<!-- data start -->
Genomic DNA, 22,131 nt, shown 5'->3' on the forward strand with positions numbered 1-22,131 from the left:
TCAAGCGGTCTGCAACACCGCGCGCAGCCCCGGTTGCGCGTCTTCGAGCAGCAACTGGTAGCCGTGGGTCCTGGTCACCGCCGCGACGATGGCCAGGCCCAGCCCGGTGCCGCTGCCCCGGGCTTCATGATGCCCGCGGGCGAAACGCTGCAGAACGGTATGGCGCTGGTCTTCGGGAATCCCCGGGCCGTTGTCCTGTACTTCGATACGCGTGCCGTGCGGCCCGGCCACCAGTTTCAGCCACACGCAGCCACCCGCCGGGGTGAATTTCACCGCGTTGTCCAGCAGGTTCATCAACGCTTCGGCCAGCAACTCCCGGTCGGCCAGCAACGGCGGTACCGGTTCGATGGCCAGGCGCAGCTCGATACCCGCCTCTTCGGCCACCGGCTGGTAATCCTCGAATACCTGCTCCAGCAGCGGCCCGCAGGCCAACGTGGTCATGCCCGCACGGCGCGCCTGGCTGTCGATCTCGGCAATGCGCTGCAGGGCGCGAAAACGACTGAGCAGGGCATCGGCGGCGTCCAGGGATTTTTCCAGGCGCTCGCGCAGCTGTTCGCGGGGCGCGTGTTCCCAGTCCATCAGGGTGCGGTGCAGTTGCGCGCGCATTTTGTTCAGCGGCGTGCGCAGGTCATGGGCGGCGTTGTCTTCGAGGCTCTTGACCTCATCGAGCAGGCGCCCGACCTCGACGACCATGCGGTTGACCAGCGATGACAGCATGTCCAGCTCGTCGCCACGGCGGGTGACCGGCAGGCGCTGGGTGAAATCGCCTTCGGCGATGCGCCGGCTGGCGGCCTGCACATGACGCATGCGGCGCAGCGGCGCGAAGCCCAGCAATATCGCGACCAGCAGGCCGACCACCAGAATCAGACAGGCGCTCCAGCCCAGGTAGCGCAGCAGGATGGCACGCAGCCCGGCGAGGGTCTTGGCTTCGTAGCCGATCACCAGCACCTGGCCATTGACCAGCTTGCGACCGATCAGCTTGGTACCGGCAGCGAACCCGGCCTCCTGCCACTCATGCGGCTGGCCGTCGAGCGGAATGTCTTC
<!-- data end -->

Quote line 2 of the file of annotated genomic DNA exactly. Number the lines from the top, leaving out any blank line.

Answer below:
TCAAGCGGTCTGCAACACCGCGCGCAGCCCCGGTTGCGCGTCTTCGAGCAGCAACTGGTAGCCGTGGGTCCTGGTCACCGCCGCGACGATGGCCAGGCCCAGCCCGGTGCCGCTGCCCCGGGCTTCATGATGCCCGCGGGCGAAACGCTGCAGAACGGTATGGCGCTGGTCTTCGGGAATCCCCGGGCCGTTGTCCTGTACTTCGATACGCGTGCCGTGCGGCCCGGCCACCAGTTTCAGCCACACGCAGCCACCCGCCGGGGTGAATTTCACCGCGTTGTCCAGCAGGTTCATCAACGCTTCGGCCAGCAACTCCCGGTCGGCCAGCAACGGCGGTACCGGTTCGATGGCCAGGCGCAGCTCGATACCCGCCTCTTCGGCCACCGGCTGGTAATCCTCGAATACCTGCTCCAGCAGCGGCCCGCAGGCCAACGTGGTCATGCCCGCACGGCGCGCCTGGCTGTCGATCTCGGCAATGCGCTGCAGGGCGCGAAAACGACTGAGCAGGGCATCGGCGGCGTCCAGGGATTTTTCCAGGCGCTCGCGCAGCTGTTCGCGGGGCGCGTGTTCCCAGTCCATCAGGGTGCGGTGCAGTTGCGCGCGCATTTTGTTCAGCGGCGTGCGCAGGTCATGGGCGGCGTTGTCTTCGAGGCTCTTGACCTCATCGAGCAGGCGCCCGACCTCGACGACCATGCGGTTGACCAGCGATGACAGCATGTCCAGCTCGTCGCCACGGCGGGTGACCGGCAGGCGCTGGGTGAAATCGCCTTCGGCGATGCGCCGGCTGGCGGCCTGCACATGACGCATGCGGCGCAGCGGCGCGAAGCCCAGCAATATCGCGACCAGCAGGCCGACCACCAGAATCAGACAGGCGCTCCAGCCCAGGTAGCGCAGCAGGATGGCACGCAGCCCGGCGAGGGTCTTGGCTTCGTAGCCGATCACCAGCACCTGGCCATTGACCAGCTTGCGACCGATCAGCTTGGTACCGGCAGCGAACCCGGCCTCCTGCCACTCATGCGGCTGGCCGTCGAGCGGAATGTCTTC